The Endangered Species Act turns 40
On December 28, 1973 — Richard Nixon signed the ESA, which at the time made us the only nation on Earth to declare a basic right of existence for species other than our own.
It’s the 1880s, and my fellow Nebraskan has made a big decision: to spend real money to have his picture taken with his two prized possessions: a 10-gauge shotgun, and the whooping crane he’s just killed with it.
By 1900, this tallest of North American birds was driven to near-extinction by trophy and meat hunters.
And it was not alone. Laws to protect wildlife were scarce, too. So our forbearers pretty much shot and trapped out all they could, everywhere they could, every time they could.
The pioneers, like many of us, were greedy.
Human nature hasn’t changed much since then, but fortunately we now have laws in place to throttle us back.
Few are better than the Endangered Species Act.
Forty years ago yesterday — December 28, 1973 — Richard Nixon signed the bill, which at the time made us the only nation on Earth to declare a basic right of existence for species other than our own.
Without government regulation, unbridled hunting, pollution and development was going to doom much of America’s bounty, and lawmakers knew it.
So the goal of the Endangered Species Act was kept simple: to keep species from going extinct, no matter the cost. And by and large it’s worked.
Among the closest of calls were the California condor, the black-footed ferret, and, yes, the whooping crane. Incredibly, all got down to fewer than 25 individuals, yet were pulled back from the very brink of extinction thanks to federal protection.
Some animals have done so well they’ve actually been taken off the Endangered Species List. The peregrine falcon, bald eagle and American alligator were all in real trouble back when the law was passed in 1973. Now they’re commonplace.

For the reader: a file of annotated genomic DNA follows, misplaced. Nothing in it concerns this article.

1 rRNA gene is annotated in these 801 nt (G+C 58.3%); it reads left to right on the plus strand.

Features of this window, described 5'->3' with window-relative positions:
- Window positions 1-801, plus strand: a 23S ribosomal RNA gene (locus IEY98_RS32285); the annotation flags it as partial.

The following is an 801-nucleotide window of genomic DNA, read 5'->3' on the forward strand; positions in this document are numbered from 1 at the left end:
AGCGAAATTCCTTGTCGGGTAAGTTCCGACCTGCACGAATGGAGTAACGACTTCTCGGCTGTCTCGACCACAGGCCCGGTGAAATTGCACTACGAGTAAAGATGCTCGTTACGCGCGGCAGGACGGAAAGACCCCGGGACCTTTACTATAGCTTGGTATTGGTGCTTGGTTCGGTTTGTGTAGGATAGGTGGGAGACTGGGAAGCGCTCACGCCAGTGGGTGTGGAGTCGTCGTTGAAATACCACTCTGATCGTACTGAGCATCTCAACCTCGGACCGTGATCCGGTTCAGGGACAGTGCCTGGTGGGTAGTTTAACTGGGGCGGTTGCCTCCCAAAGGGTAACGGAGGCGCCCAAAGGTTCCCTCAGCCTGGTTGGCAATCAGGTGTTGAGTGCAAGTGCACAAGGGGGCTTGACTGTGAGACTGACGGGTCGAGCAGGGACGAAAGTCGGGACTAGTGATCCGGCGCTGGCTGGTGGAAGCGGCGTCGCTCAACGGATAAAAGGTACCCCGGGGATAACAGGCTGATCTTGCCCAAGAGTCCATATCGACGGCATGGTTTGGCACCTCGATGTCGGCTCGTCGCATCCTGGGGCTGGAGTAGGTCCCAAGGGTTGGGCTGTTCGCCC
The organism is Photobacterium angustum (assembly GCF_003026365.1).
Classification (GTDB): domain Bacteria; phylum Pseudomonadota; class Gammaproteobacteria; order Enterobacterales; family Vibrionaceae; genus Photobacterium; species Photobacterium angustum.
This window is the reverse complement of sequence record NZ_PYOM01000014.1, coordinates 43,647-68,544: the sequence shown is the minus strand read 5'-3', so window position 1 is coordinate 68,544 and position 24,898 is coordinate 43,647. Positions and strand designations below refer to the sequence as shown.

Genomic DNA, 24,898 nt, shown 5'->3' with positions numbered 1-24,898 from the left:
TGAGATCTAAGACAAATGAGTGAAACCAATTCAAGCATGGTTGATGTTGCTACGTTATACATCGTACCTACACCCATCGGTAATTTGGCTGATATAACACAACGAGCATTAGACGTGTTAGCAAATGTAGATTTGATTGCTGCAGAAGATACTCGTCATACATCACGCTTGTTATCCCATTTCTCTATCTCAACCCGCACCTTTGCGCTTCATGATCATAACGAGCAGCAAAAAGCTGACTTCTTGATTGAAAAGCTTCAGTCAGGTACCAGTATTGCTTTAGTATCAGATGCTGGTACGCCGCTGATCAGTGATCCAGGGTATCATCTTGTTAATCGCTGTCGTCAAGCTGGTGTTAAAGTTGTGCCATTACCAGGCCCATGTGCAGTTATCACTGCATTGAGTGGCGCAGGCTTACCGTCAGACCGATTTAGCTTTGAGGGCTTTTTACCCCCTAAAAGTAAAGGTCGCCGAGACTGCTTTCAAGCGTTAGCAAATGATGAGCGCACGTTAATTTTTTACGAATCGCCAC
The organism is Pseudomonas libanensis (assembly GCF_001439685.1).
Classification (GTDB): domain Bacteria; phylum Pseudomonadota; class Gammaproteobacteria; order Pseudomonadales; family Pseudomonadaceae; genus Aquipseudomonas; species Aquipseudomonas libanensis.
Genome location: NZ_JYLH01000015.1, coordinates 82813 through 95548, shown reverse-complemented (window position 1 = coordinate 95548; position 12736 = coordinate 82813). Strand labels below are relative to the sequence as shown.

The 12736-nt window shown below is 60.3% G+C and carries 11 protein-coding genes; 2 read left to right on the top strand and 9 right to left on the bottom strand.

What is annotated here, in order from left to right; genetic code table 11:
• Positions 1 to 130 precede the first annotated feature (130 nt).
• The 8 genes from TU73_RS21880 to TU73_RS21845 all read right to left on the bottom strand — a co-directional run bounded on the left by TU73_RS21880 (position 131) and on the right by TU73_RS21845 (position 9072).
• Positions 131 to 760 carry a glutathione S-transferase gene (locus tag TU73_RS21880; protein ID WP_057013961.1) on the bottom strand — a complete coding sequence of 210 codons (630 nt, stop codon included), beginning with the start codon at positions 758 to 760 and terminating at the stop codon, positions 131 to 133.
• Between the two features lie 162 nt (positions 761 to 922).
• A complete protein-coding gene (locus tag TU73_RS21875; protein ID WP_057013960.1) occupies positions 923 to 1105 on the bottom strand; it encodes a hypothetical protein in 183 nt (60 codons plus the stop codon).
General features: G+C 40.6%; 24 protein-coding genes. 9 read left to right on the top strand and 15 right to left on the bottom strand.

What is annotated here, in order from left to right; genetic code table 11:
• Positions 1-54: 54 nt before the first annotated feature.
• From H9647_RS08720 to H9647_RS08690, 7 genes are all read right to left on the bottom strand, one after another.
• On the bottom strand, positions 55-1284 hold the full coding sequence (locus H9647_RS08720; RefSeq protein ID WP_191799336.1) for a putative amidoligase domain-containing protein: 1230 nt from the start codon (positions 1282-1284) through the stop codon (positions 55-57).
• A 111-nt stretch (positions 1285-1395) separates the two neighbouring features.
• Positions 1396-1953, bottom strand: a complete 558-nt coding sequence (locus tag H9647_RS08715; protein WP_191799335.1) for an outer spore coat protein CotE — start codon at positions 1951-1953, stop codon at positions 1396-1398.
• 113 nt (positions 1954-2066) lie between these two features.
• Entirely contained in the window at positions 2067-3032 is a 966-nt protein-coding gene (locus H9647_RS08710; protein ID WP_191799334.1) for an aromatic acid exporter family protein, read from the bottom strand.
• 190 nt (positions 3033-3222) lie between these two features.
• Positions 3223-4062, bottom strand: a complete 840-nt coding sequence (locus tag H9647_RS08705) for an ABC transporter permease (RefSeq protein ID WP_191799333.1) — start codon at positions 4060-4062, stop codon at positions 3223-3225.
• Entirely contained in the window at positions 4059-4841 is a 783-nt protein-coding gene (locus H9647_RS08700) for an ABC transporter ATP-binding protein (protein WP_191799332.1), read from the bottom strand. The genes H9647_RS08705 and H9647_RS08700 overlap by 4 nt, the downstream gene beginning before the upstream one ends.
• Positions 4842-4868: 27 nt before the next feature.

And don’t forget the gray wolf. Completely gone from the American West when the ESA came about, Canis lupus has since been reintroduced to Yellowstone, where it is thriving. Its haunting howl is the very definition of wilderness, one that tourists gladly pay millions to hear each year.
The ESA doesn’t discriminate based on sex appeal or location, though. It nurtures all of our flora and fauna, including plants like the pima pineapple cactus and the blowout penstemon. Animals like the Karner blue butterfly and Salt Creek tiger beetle. The northern spotted owl and the Attwater’s prairie-chicken. The Alabama beach mouse and the Mount Graham red squirrel. In the eyes of the law, all are as important, and magnificent, as a grizzly bear.
And that’s a great thing, because when we save other species, we’re actually saving ourselves. We need pollinating insects like bees and even flies to produce our crops. We need birds and bats to control the insects we don’t want. Grass and trees sequester carbon, filter our water and air, and regulate climate as well.
Perhaps inadvertently that Victorian Era hunter has done us an enormous favor after all.